Ex-footballer for PNE, Blackpool and Burnley, Clarke Carlisle, develops specialist mental health advocacy course with UCLan
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Preston born Clarke Carlisle says he understands, from painful personal experience, just how important it is to look after your mental health.
His desire to improve the support available for those in crisis has led him and his wife Carrie to UCLan, to create a course that provides an academic qualification for mental health advocates, the first-of-its-kind in the country.
During his career, Clarke made over 500 appearances for nine clubs, and was the Chairman of the Professional Football Association, but he also struggled with his mental health, having recurrent depressive disorder and attempted suicide multiple times.
His experiences inspired him to approach UCLan for their help to develop the Collaborative Health and Mind Programme (CHAMPs), a non-clinical, broad introduction to health and wellbeing support systems, underpinned by evidence-based theory.
Clarke, a former Balshaws High School pupil, explains: “Carrie and I speak to a lot of corporate companies, and what we’ve found is that although they often provide important resources for people struggling with their mental health, there’s still a stigma around accessing those resources.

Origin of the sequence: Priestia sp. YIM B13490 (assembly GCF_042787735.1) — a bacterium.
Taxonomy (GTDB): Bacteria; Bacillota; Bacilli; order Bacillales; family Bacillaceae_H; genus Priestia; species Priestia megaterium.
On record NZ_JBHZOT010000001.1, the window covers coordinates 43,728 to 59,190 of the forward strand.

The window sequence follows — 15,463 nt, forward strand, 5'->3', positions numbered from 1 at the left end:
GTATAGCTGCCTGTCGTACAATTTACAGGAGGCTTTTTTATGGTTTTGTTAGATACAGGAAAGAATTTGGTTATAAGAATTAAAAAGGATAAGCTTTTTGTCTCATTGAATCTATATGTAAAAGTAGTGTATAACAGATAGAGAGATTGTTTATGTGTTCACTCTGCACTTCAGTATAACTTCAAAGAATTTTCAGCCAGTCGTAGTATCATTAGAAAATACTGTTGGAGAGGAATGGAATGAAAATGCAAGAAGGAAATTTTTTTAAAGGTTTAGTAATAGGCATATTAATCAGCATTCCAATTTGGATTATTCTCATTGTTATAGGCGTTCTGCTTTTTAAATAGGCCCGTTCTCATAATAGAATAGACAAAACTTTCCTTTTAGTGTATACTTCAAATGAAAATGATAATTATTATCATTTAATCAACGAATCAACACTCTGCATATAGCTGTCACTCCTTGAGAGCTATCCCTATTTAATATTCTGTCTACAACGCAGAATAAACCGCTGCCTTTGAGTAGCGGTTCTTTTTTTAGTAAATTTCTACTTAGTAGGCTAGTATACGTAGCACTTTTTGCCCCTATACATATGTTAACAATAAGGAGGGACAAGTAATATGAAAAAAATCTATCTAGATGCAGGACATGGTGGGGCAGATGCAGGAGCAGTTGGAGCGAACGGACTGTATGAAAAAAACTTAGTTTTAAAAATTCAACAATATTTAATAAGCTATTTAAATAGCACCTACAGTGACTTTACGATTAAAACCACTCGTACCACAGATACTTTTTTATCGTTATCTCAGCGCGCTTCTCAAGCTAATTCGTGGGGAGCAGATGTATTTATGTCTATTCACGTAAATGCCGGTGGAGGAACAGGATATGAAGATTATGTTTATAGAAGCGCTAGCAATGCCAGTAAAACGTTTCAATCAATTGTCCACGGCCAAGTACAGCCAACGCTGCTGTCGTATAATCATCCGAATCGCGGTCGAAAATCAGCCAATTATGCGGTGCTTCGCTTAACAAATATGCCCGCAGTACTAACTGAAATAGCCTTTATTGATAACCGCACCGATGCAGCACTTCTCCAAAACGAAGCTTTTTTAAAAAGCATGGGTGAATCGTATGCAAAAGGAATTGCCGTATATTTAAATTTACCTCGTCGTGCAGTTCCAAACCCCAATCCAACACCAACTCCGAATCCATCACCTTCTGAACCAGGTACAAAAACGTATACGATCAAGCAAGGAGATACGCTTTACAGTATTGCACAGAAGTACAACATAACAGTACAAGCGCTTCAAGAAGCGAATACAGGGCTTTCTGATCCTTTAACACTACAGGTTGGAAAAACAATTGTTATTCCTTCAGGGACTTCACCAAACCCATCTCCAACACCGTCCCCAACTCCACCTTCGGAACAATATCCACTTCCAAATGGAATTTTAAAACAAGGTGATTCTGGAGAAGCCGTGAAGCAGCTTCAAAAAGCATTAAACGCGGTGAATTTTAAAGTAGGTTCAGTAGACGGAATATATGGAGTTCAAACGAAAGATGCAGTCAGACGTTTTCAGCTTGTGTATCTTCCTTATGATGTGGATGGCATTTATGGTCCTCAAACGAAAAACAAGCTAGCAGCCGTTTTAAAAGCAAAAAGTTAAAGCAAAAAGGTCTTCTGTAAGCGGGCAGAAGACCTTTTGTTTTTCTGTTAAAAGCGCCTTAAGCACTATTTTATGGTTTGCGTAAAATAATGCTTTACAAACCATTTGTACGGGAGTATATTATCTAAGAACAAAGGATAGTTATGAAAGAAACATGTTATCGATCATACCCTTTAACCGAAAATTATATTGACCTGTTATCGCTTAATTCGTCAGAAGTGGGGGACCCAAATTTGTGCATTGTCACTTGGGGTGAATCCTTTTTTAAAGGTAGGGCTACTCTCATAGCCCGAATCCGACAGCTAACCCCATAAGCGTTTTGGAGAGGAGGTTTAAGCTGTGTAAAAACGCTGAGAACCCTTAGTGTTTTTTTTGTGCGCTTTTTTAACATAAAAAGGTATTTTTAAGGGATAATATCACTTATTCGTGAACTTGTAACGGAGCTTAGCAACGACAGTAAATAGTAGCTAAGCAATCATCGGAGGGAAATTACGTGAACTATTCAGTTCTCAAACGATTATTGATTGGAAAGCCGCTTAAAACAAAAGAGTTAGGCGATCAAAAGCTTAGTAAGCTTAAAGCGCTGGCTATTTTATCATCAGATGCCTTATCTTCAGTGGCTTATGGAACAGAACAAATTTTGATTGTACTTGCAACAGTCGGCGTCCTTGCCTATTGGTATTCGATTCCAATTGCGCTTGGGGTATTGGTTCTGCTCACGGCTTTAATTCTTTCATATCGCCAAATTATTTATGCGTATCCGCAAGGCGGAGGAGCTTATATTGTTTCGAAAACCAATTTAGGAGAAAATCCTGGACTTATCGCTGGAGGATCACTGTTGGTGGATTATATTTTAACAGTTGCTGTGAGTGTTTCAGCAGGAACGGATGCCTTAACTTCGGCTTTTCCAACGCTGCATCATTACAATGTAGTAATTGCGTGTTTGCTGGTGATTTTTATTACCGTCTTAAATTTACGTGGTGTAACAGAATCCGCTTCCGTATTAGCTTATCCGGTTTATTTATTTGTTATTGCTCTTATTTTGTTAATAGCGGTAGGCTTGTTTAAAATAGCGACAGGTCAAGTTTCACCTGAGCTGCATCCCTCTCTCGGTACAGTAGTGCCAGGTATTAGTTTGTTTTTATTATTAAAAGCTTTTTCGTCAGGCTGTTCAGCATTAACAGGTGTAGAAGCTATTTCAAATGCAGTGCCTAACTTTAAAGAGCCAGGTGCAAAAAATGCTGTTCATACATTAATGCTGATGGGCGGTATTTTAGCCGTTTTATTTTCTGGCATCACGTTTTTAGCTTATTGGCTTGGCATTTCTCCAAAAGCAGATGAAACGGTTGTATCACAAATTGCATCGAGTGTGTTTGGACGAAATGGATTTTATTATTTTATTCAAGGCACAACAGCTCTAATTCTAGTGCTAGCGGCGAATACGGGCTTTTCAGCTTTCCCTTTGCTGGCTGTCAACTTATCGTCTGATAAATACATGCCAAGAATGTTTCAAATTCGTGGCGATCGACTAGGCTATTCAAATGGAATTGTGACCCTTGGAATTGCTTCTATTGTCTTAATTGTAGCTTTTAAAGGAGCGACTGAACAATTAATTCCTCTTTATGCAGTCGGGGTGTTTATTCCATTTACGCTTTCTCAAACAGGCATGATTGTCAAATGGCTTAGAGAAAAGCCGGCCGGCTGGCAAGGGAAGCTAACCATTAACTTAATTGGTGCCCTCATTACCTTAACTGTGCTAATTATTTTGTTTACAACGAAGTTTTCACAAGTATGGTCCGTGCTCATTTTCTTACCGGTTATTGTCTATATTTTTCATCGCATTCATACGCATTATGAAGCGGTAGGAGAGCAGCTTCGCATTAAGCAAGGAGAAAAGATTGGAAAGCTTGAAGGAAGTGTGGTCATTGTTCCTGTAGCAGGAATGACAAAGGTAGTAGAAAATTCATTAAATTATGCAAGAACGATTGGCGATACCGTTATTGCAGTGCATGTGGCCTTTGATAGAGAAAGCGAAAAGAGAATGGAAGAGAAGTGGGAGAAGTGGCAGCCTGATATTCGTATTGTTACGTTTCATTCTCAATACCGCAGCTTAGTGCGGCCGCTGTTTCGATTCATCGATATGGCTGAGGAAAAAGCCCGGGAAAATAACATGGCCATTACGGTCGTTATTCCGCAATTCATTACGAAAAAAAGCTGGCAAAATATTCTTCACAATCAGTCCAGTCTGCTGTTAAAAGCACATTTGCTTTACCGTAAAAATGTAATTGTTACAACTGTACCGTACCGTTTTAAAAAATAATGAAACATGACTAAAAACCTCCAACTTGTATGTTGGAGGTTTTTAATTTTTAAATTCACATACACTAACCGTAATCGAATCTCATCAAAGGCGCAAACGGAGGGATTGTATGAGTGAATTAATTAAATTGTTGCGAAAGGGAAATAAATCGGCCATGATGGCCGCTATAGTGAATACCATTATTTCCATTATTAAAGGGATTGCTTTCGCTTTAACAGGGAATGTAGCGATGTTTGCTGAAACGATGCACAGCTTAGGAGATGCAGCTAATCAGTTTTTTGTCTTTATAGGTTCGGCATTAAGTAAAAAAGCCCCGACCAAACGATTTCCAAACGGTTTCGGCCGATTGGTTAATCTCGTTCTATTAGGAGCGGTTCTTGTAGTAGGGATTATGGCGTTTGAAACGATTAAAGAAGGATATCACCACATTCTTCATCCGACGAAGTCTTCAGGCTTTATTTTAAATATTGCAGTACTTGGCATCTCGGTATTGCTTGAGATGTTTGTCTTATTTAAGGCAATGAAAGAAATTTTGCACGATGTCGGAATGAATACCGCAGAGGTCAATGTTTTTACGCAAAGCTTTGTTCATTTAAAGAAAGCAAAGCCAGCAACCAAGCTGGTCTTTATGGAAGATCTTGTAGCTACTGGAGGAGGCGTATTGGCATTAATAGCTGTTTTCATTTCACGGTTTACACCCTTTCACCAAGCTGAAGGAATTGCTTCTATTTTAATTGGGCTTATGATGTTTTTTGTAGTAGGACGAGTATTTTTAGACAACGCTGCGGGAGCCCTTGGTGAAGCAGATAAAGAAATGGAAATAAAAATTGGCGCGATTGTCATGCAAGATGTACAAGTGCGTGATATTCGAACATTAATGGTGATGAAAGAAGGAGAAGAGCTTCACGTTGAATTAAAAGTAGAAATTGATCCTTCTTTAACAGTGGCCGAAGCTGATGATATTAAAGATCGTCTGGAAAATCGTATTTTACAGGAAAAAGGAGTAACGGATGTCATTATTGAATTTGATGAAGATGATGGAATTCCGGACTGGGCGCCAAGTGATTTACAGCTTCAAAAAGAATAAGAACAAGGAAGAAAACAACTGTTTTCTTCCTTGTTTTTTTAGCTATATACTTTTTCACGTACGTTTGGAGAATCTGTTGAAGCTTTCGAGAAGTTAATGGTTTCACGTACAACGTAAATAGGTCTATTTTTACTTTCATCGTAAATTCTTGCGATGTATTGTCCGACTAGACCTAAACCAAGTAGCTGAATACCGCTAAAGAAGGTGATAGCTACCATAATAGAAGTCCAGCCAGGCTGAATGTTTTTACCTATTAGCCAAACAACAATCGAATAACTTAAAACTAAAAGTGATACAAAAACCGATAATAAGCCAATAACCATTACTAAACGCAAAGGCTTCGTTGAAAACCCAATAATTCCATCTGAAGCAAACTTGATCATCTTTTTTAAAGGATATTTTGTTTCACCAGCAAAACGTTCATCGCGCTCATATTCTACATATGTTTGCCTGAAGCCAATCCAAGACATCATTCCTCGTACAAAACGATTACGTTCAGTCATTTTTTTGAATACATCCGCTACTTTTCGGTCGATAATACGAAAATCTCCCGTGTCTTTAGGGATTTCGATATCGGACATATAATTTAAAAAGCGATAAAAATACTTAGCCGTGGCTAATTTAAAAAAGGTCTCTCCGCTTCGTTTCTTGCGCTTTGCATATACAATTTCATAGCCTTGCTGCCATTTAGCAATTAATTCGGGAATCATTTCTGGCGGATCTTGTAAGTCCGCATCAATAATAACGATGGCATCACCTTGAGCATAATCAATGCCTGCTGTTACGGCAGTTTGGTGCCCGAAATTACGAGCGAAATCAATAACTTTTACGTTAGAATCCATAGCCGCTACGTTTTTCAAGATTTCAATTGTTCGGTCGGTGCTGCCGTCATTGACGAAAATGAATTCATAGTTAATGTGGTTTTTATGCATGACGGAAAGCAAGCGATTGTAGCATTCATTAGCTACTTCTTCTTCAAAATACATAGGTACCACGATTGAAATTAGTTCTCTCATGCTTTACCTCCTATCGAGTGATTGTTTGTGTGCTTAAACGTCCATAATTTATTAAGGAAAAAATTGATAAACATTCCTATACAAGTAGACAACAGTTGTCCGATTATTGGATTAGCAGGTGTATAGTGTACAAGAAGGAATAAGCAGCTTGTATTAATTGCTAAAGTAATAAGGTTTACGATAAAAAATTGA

“That’s where mental health first aiders and advocates come in, as they can provide an important bridge for people to feel more confident in accessing the help they need, but those first aiders are then at high risk of burning out themselves, and feeling overwhelmed.
“We wanted to build a course that really got under the skin of what it means to be a mental health advocate. It’s not just about supporting the person who needs help; it’s also about understanding how to protect your own mental health as an advocate. Essentially, the course supports the supporter as well; it will give them the skills to identify the important boundaries between their professional day job and their role as an advocate, and help them understand when to draw on external support. After all, empty vessels have nothing to give.”
Running over two weeks, split across two semesters, the course is divided into an academic theory week and a week focusing on practical sessions, including recorded roleplays, as well as students, Clarke and Carrie sharing their own experiences. The qualification could be applied to modern sporting, higher education, and workplace environments.
Jennifer Deighton, Senior Lecturer with UCLan’s School of Sports and Health Science, who developed the course, said: “When Clarke and Carrie approached the University with their vision for an academically robust mental health advocacy course, it offered me an exciting opportunity to create a unique Advance Certificate by drawing on my experiences as a mental health nurse. CHAMPs is the only course of its kind to offer a practical module, allowing our students to develop confidence and competence through putting into practice their new skills, all within a safe and supportive environment.”
Clarke added: “Honestly, the importance of the role of the advocate cannot be underestimated, your actions can be hugely influential, both for good, if you understand the steps to take, and for bad, if you don’t. I know, from my own lived experience, just what a difference having the right support in place can make to someone is crisis, it can literally save lives.”